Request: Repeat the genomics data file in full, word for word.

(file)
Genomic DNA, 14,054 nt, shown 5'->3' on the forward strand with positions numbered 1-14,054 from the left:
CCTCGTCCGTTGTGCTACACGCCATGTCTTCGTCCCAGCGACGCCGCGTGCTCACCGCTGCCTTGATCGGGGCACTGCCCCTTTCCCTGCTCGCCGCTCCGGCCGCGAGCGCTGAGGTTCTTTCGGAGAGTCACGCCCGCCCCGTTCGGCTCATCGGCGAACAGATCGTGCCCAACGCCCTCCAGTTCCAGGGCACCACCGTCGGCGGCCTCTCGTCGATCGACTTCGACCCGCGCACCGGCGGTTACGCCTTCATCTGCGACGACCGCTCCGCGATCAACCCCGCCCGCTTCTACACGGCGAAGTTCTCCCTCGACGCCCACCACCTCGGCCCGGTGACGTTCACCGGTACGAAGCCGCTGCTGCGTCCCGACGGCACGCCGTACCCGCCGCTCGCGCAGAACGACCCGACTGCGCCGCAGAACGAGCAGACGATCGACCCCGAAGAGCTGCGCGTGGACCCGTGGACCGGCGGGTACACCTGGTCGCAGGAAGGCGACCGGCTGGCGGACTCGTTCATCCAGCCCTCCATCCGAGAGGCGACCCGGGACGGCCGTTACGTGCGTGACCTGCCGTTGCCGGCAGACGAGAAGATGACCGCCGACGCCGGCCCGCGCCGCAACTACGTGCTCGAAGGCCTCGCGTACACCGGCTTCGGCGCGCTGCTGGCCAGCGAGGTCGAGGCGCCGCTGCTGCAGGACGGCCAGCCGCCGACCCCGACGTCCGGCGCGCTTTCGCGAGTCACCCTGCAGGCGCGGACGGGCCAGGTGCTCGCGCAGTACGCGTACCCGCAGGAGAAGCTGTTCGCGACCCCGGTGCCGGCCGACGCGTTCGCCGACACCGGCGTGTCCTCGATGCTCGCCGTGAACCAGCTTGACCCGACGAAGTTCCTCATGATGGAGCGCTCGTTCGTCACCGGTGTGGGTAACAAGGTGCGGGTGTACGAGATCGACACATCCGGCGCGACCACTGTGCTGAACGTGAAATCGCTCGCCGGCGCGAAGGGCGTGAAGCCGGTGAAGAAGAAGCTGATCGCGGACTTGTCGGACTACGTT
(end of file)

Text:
Genomic DNA, 14,054 nt, shown 5'->3' on the forward strand with positions numbered 1-14,054 from the left:
CCTCGTCCGTTGTGCTACACGCCATGTCTTCGTCCCAGCGACGCCGCGTGCTCACCGCTGCCTTGATCGGGGCACTGCCCCTTTCCCTGCTCGCCGCTCCGGCCGCGAGCGCTGAGGTTCTTTCGGAGAGTCACGCCCGCCCCGTTCGGCTCATCGGCGAACAGATCGTGCCCAACGCCCTCCAGTTCCAGGGCACCACCGTCGGCGGCCTCTCGTCGATCGACTTCGACCCGCGCACCGGCGGTTACGCCTTCATCTGCGACGACCGCTCCGCGATCAACCCCGCCCGCTTCTACACGGCGAAGTTCTCCCTCGACGCCCACCACCTCGGCCCGGTGACGTTCACCGGTACGAAGCCGCTGCTGCGTCCCGACGGCACGCCGTACCCGCCGCTCGCGCAGAACGACCCGACTGCGCCGCAGAACGAGCAGACGATCGACCCCGAAGAGCTGCGCGTGGACCCGTGGACCGGCGGGTACACCTGGTCGCAGGAAGGCGACCGGCTGGCGGACTCGTTCATCCAGCCCTCCATCCGAGAGGCGACCCGGGACGGCCGTTACGTGCGTGACCTGCCGTTGCCGGCAGACGAGAAGATGACCGCCGACGCCGGCCCGCGCCGCAACTACGTGCTCGAAGGCCTCGCGTACACCGGCTTCGGCGCGCTGCTGGCCAGCGAGGTCGAGGCGCCGCTGCTGCAGGACGGCCAGCCGCCGACCCCGACGTCCGGCGCGCTTTCGCGAGTCACCCTGCAGGCGCGGACGGGCCAGGTGCTCGCGCAGTACGCGTACCCGCAGGAGAAGCTGTTCGCGACCCCGGTGCCGGCCGACGCGTTCGCCGACACCGGCGTGTCCTCGATGCTCGCCGTGAACCAGCTTGACCCGACGAAGTTCCTCATGATGGAGCGCTCGTTCGTCACCGGTGTGGGTAACAAGGTGCGGGTGTACGAGATCGACACATCCGGCGCGACCACTGTGCTGAACGTGAAATCGCTCGCCGGCGCGAAGGGCGTGAAGCCGGTGAAGAAGAAGCTGATCGCGGACTTGTCGGACTACGTT